Saturday, November 15, 2008

Where Do All The Dead Computers Go?

March 16, 2006: Heaps of electronic waste lie at a dumping site in Guiyu, China.

This is what some sections of the streets look like in Guiyu, China.

For five years, environmentalists and the media have worked to bring the dangers both to the health of the Chinese workers who dismantle most of the world’s junked electronics and the dangers to the environment this “industry” promotes to the public's attention.

Guiyu has become known as the heartland of “e-waste” disposal and the problem is being compounded by China’s own contribution to the problem.

There is a very impressive sounding international treaty in place (?) that is always pointed to as the “be all and end all” when policy makers are taken to task about this obvious disregard for human and environmental health.

This 1989 treaty is the Basel Convention (Basel Convention on the Control of Transboundary Movements of Hazardous Wastes and Their Disposal). This treaty was designed to reduce the movements of hazardous waste between nations; and, specifically to prevent transfer of hazardous waste from developed to lesser- developed countries (LDCs). For some reason, the treaty does not address the movement of radioactive waste. The Convention was also intended to minimize the amount as well as the toxicity of wastes generated, to ensure their environmentally-sound management as closely as possible to the source of generation. (Isn’t there somewhere closer to the US that could handle these wastes other than China, India and Africa?) There was also supposed to be a commitment to assist the lesser-developed countries in environmentally-sound management of the hazardous and other wastes they generate (and dumping our waste on them, helps them how?)

The Basel Convention sounds good – on paper – and; that’s exactly where it remains: on paper. The United States has not ratified it; so, it remains virtually useless - at least on our end.

This doen't seem to matter much since the U.S. government doesn't ban or even monitor e-waste exports. In addition, the Environmental Protection Agency has no certification process for electronic-waste recyclers. Any company can claim it recycles waste, even if all it does is export it and face no inspection, no forced compliance to the rules.

Imports slip into China despite a Chinese ban and Beijing's ratification of the Basel Convention due to fancy legal mumbo jumbo. China does allow the import of plastic waste and scrap metal which many recyclers use as an excuse to send old electronics there.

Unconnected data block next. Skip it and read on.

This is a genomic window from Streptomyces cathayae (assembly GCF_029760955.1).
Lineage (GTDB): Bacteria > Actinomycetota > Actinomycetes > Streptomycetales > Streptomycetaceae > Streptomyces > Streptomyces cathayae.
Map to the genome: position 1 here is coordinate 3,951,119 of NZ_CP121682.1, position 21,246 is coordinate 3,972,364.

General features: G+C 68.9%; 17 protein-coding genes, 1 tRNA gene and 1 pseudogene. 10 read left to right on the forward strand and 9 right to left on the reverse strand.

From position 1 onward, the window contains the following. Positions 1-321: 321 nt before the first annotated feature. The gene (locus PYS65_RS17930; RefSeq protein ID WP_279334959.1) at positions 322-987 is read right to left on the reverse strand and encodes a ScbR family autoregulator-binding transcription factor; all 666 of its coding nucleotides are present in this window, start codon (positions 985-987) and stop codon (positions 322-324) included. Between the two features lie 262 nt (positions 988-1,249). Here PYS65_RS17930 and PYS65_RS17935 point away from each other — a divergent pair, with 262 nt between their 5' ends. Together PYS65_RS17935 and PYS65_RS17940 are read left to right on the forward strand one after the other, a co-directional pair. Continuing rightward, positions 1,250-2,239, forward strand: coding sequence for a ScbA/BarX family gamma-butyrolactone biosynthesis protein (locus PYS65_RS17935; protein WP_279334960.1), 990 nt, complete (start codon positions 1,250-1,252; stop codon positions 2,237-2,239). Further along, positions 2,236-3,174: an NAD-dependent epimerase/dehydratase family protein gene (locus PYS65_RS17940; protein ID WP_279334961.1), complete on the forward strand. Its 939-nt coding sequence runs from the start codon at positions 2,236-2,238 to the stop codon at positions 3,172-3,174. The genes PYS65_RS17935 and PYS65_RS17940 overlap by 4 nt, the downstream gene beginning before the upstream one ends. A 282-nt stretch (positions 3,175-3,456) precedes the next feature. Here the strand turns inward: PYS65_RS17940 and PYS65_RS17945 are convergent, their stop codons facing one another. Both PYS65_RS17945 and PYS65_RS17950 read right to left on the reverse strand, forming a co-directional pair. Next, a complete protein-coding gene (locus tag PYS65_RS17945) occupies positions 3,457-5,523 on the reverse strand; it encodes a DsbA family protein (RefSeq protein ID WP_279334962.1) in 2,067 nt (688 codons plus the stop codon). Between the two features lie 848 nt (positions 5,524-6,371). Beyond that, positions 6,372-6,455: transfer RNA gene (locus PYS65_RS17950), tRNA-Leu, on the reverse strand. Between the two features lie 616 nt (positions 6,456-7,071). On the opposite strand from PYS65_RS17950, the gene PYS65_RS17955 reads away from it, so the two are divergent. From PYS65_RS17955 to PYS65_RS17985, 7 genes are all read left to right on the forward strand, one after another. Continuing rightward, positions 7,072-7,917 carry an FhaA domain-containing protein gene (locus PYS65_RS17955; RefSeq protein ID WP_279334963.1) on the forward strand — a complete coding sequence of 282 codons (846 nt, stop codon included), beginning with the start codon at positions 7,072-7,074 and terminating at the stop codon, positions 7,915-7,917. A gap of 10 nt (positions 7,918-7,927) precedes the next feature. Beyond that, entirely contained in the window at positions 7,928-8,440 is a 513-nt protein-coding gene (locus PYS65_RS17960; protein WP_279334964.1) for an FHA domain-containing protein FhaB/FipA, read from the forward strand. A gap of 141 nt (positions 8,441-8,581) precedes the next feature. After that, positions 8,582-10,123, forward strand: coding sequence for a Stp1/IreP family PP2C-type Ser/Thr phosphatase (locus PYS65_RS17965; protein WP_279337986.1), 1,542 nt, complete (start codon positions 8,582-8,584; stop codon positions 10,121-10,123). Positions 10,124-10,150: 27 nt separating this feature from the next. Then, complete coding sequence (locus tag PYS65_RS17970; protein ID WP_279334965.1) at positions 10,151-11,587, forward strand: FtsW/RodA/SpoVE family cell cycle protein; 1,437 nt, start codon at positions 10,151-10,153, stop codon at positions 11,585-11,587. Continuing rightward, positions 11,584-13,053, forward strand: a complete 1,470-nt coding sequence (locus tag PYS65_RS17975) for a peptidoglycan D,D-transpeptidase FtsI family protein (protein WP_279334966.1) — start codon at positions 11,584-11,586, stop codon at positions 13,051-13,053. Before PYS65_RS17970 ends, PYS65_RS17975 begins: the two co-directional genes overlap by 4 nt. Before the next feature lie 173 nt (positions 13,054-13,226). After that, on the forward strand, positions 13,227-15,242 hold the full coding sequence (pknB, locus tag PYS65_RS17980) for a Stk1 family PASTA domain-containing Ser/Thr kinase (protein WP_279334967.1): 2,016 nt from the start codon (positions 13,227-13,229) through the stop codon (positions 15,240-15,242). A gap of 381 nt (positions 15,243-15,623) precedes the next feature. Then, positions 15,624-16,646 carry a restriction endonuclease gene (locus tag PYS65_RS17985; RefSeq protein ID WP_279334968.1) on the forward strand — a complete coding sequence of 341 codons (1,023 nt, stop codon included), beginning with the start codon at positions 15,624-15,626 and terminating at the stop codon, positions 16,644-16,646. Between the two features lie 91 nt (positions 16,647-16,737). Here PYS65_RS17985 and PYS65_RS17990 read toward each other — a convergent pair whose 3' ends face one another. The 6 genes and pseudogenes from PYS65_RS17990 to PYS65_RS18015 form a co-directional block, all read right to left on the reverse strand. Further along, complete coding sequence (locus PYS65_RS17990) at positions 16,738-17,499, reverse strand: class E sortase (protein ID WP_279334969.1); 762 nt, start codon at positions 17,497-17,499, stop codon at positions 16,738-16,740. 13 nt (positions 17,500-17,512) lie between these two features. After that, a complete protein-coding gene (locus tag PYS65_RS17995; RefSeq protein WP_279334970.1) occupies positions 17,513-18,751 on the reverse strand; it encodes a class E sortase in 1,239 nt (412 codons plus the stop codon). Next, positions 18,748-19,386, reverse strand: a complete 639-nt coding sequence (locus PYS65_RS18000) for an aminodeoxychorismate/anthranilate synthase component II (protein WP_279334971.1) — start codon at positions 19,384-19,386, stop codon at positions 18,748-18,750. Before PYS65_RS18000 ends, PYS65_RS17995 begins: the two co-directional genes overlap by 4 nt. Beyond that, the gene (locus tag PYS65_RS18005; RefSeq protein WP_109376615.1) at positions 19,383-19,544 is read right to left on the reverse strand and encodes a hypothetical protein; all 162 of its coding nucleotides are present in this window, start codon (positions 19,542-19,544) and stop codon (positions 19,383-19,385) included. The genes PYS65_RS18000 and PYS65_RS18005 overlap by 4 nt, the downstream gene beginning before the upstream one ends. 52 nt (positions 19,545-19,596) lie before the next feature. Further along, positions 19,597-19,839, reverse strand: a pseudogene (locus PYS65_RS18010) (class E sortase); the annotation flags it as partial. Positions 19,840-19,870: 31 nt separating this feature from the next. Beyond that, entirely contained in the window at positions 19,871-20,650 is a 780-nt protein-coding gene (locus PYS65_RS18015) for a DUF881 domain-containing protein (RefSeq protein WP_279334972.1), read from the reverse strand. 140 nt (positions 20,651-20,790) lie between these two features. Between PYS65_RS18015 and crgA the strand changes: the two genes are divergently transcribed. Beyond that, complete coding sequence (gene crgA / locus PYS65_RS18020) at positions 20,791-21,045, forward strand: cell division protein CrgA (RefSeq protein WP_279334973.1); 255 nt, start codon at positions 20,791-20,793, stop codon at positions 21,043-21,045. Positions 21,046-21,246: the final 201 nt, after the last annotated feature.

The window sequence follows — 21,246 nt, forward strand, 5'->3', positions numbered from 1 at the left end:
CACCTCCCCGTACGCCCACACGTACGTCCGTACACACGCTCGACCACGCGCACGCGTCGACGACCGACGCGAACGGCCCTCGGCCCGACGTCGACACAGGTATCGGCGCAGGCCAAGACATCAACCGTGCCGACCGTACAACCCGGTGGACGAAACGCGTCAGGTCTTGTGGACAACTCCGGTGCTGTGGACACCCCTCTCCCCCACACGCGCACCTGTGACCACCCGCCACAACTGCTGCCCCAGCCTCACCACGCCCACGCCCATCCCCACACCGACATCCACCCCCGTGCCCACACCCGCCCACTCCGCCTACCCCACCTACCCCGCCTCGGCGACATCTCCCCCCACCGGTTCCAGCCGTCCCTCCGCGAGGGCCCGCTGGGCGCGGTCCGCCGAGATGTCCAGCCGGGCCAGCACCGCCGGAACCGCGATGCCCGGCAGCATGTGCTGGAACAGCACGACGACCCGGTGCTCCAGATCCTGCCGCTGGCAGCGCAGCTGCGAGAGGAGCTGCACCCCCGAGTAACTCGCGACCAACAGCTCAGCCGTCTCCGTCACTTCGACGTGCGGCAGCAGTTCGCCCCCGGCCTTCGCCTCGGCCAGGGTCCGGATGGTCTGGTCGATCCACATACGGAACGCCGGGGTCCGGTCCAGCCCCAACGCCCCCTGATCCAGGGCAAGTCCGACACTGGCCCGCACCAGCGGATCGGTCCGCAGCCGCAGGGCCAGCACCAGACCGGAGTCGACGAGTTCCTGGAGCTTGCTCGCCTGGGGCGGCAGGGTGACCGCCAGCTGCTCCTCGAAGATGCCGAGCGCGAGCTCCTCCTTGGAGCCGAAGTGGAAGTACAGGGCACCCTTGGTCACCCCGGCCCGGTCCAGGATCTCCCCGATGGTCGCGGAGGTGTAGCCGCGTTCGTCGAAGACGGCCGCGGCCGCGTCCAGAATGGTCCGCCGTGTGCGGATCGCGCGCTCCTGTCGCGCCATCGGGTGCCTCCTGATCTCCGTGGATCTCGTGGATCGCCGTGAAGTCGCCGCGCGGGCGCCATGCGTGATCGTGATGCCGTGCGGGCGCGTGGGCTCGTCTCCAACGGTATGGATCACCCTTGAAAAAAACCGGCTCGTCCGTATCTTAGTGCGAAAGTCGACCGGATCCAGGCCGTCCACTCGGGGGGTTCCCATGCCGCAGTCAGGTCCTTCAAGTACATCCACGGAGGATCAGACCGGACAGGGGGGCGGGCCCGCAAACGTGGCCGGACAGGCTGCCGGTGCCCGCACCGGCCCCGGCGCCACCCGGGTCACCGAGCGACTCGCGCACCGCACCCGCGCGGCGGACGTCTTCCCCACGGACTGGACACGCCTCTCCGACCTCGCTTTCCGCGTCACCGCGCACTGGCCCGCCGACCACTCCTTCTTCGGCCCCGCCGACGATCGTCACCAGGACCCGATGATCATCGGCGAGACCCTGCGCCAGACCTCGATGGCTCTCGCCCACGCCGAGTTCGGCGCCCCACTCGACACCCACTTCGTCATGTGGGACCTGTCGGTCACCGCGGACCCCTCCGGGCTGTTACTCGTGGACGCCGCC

And though the U.S increasingly requires that electronics be sent to collection and recycling centers, this does not necessarily mean that will be recycled in an environmentally-safe manner. Even from these centers, American firms can and do send the e-waste legally abroad because Congress still hasn’t ratified the Basel Convention (remember?).

Guess what’s at the root of all this evil? None other than...everyone say it with me...the love of money. Funny how these four words keep popping up again and again, isn't it?

According to the U.S. Environmental Protection Agency, it is ten times cheaper to export e-waste than to dispose of it at home. To recycle a computer on American soil costs the owner of the computer(s) approximately $25.00 a computer to have it done in an environmentally-safe manner. However, if you have a lot of computers, brokers who ship computers overseas will come to bid on your computers – they will pay you. Imagine: you are a country hospital that needs a new expensive piece of equipment to better serve your patients. You also need new computers. You can pay $25.00 a computer to have a company recycle them or you can be paid real money (that can be put toward that life-saving piece of machinery) by a broker to have them taken away.

The reason it is so cheap to ship this e-waste overseas is simple. Labor in the dump in Guiyi or ones in India, Pakistan or Africa is so cheap it is actually cost-effective (read: extremely profitable to a few) to try to salvage every last screw or bit of silver.

To make electronics manufacturers accountable for their obsolete products, several organizations believe a recycling fee should be charged at the time of the computer’s purchase — much like a bottle deposit — to fund clean and efficient recycling programs.

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